While we’d love to tell you never to put a phone call on hold, we know that’s not realistic. You’re busy, you’re running your business, it’s inevitable.

However, studies have shown that people actually switch brands when they’re tired of being put on hold. So we’ve compiled some dos and don’ts of putting calls on hold, so you can make sure the experience you’re giving clients and customers is a good as possible:

Do: Greet callers politely

You’re probably doing this already but it bears repeating, because people will be put off by rudeness, and if they’re also put on hold, they’re going to be even less happy. Use your standard company greeting — don’t forget your business name — thank them for their time and ask how you can help them. You can even add a little creativity in your greetings to immediately catch their attention.

Do: Ask callers if it’s ok

Customers value their time as much as we value ours. More importantly, they want to know that YOU value their time, so get their permission first before putting them on hold. Make sure to explain the reason why you need to do this and provide an estimated wait time to manage their expectations. Your choice of words here may also affect customer experience, so avoid using the word “hold” as it denotes a negative connotation. You can try using the line “I will get back to you in a moment.”

Do: Offer value during wait time

You can always put hold music on. Studies show that customers listening to background music perceive wait times to be shorter than they are. Be mindful about the type of music though (see below). A better alternative may be to put on a pre-recorded message. Something educational is a good option, or even information about a promotion or deal. 

Do: Give them alternative options

No one likes to be put on hold. If they’re busy, offering them alternatives can go a long way. Suggest either placing the caller on a brief hold, or giving them a call back. Possibly after the issue is resolved, or at a set time. You might even offer to engage with them via email, if that’s what they prefer. You’re allowing the caller to make the decision, and they’ll feel that they have a voice here and they’re not being jerked around.

Do: Check in with the caller

Studies have shown that people are put on hold, they perceive time differently. They’ll think more time has passed than actually has. To help this, check in with them every few minutes or so to give an update on the issue. They’ll feel that you’re keeping them in mind, and will appreciate your transparency.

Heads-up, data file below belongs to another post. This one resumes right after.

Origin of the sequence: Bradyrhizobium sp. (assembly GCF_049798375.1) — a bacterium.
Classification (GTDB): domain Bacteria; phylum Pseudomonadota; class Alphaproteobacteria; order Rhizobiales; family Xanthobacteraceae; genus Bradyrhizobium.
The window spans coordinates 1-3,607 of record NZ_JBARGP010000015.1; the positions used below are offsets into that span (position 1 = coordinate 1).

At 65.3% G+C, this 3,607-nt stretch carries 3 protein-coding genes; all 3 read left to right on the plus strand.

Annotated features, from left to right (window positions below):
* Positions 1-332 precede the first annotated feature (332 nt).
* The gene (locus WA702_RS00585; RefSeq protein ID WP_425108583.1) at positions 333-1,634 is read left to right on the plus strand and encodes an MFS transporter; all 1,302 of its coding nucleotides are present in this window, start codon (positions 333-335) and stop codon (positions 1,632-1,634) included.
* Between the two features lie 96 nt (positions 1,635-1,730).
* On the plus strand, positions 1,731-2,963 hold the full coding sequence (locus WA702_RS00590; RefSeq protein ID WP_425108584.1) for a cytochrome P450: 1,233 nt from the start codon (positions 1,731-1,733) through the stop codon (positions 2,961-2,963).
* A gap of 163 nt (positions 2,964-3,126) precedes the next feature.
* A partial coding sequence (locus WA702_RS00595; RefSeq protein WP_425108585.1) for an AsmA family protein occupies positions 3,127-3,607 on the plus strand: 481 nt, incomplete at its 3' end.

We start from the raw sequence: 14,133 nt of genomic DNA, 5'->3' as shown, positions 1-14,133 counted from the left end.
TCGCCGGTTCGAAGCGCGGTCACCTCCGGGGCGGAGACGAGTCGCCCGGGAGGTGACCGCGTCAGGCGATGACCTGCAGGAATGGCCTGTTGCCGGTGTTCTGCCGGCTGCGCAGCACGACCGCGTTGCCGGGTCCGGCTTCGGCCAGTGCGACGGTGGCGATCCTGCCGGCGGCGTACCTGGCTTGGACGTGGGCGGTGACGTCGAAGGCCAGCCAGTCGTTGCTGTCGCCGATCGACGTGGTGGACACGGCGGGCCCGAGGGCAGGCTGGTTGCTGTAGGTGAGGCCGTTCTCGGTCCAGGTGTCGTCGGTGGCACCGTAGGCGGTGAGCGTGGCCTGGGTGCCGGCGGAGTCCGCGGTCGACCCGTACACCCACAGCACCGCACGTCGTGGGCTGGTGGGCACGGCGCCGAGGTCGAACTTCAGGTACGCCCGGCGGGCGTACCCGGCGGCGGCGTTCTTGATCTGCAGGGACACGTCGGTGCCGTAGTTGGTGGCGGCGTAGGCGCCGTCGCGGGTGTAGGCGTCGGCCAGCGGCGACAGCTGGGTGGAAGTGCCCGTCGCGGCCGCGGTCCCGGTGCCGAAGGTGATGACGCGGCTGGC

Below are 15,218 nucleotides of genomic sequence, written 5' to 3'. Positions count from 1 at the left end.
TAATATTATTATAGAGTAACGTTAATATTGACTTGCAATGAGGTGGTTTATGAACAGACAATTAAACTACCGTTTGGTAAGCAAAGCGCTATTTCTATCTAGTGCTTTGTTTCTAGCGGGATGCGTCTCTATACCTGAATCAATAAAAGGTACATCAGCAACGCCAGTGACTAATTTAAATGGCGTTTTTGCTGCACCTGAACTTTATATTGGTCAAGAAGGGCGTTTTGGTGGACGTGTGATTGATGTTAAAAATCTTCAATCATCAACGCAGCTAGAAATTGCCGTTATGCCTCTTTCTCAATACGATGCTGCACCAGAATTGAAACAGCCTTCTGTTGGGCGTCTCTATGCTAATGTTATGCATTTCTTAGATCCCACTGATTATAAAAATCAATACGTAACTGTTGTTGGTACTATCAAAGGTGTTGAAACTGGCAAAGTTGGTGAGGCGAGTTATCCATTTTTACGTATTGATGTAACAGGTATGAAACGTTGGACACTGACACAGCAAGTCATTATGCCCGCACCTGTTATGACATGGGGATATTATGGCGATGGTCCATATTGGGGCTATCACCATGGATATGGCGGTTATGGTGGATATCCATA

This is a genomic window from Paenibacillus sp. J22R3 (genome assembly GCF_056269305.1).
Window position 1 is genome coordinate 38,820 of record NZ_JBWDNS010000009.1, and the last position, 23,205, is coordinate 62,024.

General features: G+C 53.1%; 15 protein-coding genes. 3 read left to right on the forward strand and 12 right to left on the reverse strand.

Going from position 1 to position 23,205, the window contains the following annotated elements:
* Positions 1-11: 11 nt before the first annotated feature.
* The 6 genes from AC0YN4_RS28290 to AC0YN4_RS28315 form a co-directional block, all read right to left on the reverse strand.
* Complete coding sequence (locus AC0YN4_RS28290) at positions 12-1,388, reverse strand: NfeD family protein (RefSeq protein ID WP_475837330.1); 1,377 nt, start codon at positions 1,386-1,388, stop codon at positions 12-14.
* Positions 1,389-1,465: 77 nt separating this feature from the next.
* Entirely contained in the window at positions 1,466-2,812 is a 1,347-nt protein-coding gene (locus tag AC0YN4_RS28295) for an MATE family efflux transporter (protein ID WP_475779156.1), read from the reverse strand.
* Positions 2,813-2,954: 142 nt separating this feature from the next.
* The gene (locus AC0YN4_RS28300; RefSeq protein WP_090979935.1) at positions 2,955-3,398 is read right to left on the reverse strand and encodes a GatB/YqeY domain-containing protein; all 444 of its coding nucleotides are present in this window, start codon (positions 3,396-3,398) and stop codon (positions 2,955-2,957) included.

Don’t: Place customers on hold without permission

Assuming that your callers have the patience or the luxury of time to wait on hold is a big mistake. Customers expect companies to resolve issues immediately, and if you know it would take a while, you need to get their consent first or offer alternative options to reach them.

Don’t: Interrupt the customer to place them on hold

Simply putting customers on hold is already bad enough, but interrupting them just to say this is like adding fuel to a fire. Let the customers finish explaining the issue/inquiry first before politely asking them to hold while this is resolved.

Don’t: Leave the caller on hold for more than the promised wait time

If your customers agree to wait for a certain amount of time, make sure to follow through. If the issue still isn’t resolved by the end of that time, don’t continue keeping them on hold without  informing them that it will take longer than expected, and ask them if that’s ok.

Don’t: Use a repetitive message/music as a background

Placing a message or music that repeats every minute can make the experience seem even longer than it is, something you definitely don’t want.

The experience that customers have while they’re on hold can produce a positive or negative impact on the way they view your business and brand. Making every effort to improve the experience of your customers or clients can go a long way!